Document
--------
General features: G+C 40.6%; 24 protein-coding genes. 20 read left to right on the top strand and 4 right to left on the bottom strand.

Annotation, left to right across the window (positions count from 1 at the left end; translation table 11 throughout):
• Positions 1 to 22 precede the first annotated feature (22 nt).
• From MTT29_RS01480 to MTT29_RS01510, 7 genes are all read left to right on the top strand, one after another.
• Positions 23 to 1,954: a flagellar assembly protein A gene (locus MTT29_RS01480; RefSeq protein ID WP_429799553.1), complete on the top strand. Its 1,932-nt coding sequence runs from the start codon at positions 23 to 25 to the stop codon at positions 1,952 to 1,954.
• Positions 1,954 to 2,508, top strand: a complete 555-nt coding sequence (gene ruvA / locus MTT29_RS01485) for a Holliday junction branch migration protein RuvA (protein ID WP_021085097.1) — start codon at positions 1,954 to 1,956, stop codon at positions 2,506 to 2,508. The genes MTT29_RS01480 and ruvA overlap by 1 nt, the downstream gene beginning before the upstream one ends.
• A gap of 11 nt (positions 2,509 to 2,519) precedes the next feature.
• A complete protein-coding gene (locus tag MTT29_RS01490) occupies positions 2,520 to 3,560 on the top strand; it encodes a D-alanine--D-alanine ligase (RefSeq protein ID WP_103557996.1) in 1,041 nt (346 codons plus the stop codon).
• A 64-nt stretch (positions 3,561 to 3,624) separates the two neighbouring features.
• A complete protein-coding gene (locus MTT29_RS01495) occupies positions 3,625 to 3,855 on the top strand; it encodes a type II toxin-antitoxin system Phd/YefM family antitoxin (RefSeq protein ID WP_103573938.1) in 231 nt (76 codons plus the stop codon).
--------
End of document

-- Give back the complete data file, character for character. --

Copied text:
General features: G+C 40.6%; 24 protein-coding genes. 20 read left to right on the top strand and 4 right to left on the bottom strand.

Annotation, left to right across the window (positions count from 1 at the left end; translation table 11 throughout):
• Positions 1 to 22 precede the first annotated feature (22 nt).
• From MTT29_RS01480 to MTT29_RS01510, 7 genes are all read left to right on the top strand, one after another.
• Positions 23 to 1,954: a flagellar assembly protein A gene (locus MTT29_RS01480; RefSeq protein ID WP_429799553.1), complete on the top strand. Its 1,932-nt coding sequence runs from the start codon at positions 23 to 25 to the stop codon at positions 1,952 to 1,954.
• Positions 1,954 to 2,508, top strand: a complete 555-nt coding sequence (gene ruvA / locus MTT29_RS01485) for a Holliday junction branch migration protein RuvA (protein ID WP_021085097.1) — start codon at positions 1,954 to 1,956, stop codon at positions 2,506 to 2,508. The genes MTT29_RS01480 and ruvA overlap by 1 nt, the downstream gene beginning before the upstream one ends.
• A gap of 11 nt (positions 2,509 to 2,519) precedes the next feature.
• A complete protein-coding gene (locus tag MTT29_RS01490) occupies positions 2,520 to 3,560 on the top strand; it encodes a D-alanine--D-alanine ligase (RefSeq protein ID WP_103557996.1) in 1,041 nt (346 codons plus the stop codon).
• A 64-nt stretch (positions 3,561 to 3,624) separates the two neighbouring features.
• A complete protein-coding gene (locus MTT29_RS01495) occupies positions 3,625 to 3,855 on the top strand; it encodes a type II toxin-antitoxin system Phd/YefM family antitoxin (RefSeq protein ID WP_103573938.1) in 231 nt (76 codons plus the stop codon).